England," as it is called, Sir James Macdonald was
deeply implicated. The men of the Isles, who had
mustered in large numbers, joined Hamilton's force,
and shared his defeat at Preston. After the expedi-
tion against England had failed, the engagers were
replaced in the Government by a new Committee of
Estates, composed of the Church Part^', with Argyle
at their head, and, at a meeting early in 1649, Sir
James Macdonald was cited to find caution for his
good behaviour.- Of this citation Sir James took no
notice, and only waited for another opportunity to
strike a blow for the royal cause.

King Charles II. arrived in Scotland in the
summer of 1650, and being acknowledged by the
dominant faction, he was crowned at Scone in the
beginning of the following year. Charles now
appeared for a brief period in the character of a
Covenanted King. In expectation of Cromwell's
advance, he appealed for support to his Highland

' Sleat Charter Cliest. - Ibid.


adiieients, juhI to Sir James MactLjuald, among
others, he gave a commission to levy a regiment of
his clan in Skye and Uist. Sir James completed
his levy in January, 1051, and his regiment in due
course joined the royal standard.' Whetlier Sir
James led his men in person, or delegated the com-
mand to one of the cadets of his family, does not
appear, nor can it be ascertained with any degree of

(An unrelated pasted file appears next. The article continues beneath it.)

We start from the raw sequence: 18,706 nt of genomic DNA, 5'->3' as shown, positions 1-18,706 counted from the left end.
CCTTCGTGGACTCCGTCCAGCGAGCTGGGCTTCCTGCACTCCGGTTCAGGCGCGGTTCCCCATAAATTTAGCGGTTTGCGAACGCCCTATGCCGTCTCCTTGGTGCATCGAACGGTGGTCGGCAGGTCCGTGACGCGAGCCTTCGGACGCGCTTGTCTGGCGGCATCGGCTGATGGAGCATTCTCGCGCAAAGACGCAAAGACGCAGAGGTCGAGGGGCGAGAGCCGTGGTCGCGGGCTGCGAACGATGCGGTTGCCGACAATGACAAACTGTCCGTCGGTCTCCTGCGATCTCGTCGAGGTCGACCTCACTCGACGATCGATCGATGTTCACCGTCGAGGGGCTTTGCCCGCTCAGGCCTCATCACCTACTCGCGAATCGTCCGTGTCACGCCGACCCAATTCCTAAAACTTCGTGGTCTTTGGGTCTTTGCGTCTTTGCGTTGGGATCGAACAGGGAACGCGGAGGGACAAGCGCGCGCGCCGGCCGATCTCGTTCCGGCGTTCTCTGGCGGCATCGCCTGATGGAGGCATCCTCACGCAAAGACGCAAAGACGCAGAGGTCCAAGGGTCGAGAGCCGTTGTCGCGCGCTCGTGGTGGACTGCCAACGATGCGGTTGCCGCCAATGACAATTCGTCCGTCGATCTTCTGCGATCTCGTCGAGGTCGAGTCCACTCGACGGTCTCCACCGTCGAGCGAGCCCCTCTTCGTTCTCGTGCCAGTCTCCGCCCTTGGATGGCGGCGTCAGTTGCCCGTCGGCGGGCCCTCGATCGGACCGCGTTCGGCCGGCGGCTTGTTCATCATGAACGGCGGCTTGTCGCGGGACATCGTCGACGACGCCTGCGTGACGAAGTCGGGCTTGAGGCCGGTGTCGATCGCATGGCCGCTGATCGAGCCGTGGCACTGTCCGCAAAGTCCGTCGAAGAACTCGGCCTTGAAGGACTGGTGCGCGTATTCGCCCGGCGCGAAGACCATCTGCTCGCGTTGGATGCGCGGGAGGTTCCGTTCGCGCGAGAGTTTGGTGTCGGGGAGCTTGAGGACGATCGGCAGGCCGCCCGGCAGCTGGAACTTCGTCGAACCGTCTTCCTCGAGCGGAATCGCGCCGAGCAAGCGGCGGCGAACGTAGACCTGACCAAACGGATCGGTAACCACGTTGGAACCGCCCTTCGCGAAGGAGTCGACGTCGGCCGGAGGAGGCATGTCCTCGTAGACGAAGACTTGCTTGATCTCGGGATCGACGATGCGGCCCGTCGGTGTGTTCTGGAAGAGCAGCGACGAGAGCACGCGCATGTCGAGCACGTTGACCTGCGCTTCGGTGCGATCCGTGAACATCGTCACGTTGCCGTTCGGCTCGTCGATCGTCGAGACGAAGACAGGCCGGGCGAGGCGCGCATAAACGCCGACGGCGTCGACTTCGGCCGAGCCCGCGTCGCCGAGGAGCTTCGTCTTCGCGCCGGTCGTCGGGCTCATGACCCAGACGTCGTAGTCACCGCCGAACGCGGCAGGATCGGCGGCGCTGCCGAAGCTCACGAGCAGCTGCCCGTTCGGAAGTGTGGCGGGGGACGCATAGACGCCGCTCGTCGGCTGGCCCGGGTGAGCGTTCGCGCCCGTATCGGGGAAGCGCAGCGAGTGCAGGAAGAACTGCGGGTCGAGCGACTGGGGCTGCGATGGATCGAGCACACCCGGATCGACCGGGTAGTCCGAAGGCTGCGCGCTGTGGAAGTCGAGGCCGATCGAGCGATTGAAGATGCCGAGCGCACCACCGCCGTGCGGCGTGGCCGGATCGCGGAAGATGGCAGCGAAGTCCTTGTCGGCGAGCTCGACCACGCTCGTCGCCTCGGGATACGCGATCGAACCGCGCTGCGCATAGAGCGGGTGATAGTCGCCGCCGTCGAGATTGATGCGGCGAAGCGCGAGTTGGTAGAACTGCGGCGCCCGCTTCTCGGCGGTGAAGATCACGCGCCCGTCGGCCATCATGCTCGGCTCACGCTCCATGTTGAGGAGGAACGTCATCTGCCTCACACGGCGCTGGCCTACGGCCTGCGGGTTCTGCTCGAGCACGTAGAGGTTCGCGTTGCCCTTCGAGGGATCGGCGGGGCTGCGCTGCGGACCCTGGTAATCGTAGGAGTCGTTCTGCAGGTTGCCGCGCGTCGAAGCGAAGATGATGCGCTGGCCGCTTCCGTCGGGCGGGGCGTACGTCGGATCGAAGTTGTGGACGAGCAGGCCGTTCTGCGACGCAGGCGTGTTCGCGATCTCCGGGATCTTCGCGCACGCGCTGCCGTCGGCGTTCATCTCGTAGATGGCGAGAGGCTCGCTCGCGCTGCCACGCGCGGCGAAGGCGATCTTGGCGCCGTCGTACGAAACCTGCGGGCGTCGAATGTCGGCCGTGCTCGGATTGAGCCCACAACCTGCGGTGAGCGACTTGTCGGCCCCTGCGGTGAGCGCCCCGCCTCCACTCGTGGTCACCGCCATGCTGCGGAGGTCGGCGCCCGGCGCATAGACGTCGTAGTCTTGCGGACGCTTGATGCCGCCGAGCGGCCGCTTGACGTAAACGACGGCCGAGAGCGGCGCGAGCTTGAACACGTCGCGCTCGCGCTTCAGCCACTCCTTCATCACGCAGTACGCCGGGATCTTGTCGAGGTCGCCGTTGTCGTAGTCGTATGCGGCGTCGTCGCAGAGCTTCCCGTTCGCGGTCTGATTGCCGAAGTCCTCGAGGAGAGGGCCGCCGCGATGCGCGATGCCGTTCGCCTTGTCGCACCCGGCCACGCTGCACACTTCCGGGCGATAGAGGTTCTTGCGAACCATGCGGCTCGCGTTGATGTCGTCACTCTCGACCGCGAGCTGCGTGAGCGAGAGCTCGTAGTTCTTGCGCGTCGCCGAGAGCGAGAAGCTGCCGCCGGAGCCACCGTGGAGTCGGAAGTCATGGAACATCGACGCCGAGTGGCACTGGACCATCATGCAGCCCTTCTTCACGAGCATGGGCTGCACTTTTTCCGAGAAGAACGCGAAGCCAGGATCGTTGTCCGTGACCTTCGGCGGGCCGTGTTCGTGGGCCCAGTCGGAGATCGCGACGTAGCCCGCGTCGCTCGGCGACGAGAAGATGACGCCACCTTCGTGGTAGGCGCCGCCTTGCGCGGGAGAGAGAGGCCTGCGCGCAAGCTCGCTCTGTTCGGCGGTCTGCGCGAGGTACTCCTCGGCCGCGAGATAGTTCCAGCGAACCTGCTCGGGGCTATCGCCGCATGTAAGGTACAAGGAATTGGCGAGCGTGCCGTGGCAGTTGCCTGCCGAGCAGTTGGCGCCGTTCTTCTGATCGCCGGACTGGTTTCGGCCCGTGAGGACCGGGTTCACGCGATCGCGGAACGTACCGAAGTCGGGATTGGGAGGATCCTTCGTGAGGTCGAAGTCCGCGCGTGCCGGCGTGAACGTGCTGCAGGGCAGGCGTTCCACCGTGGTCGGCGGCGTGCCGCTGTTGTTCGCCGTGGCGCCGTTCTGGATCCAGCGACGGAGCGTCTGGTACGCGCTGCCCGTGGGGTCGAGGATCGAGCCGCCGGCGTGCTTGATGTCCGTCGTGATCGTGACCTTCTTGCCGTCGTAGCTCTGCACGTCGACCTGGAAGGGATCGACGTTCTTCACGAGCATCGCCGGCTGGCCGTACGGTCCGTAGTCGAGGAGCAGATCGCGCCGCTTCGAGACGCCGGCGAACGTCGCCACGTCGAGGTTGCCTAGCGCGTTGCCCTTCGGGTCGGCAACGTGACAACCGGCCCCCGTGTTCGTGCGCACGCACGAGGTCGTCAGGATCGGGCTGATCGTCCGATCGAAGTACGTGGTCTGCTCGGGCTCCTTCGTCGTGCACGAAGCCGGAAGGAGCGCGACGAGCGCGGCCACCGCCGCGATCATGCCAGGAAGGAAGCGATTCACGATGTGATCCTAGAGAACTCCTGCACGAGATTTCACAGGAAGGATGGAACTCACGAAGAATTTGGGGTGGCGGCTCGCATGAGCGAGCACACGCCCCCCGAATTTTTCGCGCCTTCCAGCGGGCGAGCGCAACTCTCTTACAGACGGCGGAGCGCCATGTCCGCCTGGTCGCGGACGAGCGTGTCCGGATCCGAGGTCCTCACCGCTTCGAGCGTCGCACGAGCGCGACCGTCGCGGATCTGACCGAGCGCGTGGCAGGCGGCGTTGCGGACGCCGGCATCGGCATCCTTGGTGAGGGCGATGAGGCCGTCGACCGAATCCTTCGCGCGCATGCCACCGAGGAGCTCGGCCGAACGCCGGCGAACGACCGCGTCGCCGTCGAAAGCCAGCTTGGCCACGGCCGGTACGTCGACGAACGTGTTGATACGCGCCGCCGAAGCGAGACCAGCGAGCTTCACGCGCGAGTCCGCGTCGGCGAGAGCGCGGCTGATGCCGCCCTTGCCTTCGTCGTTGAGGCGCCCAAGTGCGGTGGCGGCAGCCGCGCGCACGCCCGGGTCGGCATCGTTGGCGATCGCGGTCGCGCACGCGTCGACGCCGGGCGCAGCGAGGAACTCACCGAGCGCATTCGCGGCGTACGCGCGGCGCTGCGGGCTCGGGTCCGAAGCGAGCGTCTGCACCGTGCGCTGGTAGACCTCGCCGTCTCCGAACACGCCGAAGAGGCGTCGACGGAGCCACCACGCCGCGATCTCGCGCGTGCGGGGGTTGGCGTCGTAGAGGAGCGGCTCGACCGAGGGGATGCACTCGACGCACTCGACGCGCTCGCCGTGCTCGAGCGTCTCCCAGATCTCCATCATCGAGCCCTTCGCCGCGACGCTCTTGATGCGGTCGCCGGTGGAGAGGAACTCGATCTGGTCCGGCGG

certainty what the subsequent movements of the
men of the Isles were. On the disastrous day of
Worcester they formed part of the Highland wing
of the royal army at the head of which the King
himself fought with great bravery. Sir James Mac-
donald's regiment and the Macleods suffered severely
in this engagement, only a small remnant of both
regiments returning to the Isles. The defeat of the
royal forces at Worcester was followed by the rule
of the Commonwealth in Scotland. Cromwell was
now master of the situation, and King Charles fled
to the Continent. The afl^airs of the King being in
a desperate state. Sir James Macdonald accepted
the situation, and yielded with the best grace he
could to the rule of the Usurper. After this he
remained quietly at home, and, although much
pressed, refused to join in the attempts of the Earl
of Glencairn and others in 1653. He is obliged,
indeed, to ask the protection of the Government
against the threats of his former friends and allies.
Glengarry, above all, made himself conspicuous as a
loyalist, and strenuous efforts were made by him in
the Isles to impress Sir James and others into the
King's service. Sir James, writing from Duntulm
to Colonel Fitch, Governor of Inverness, informs
him that " Glengarry and others are drawn to an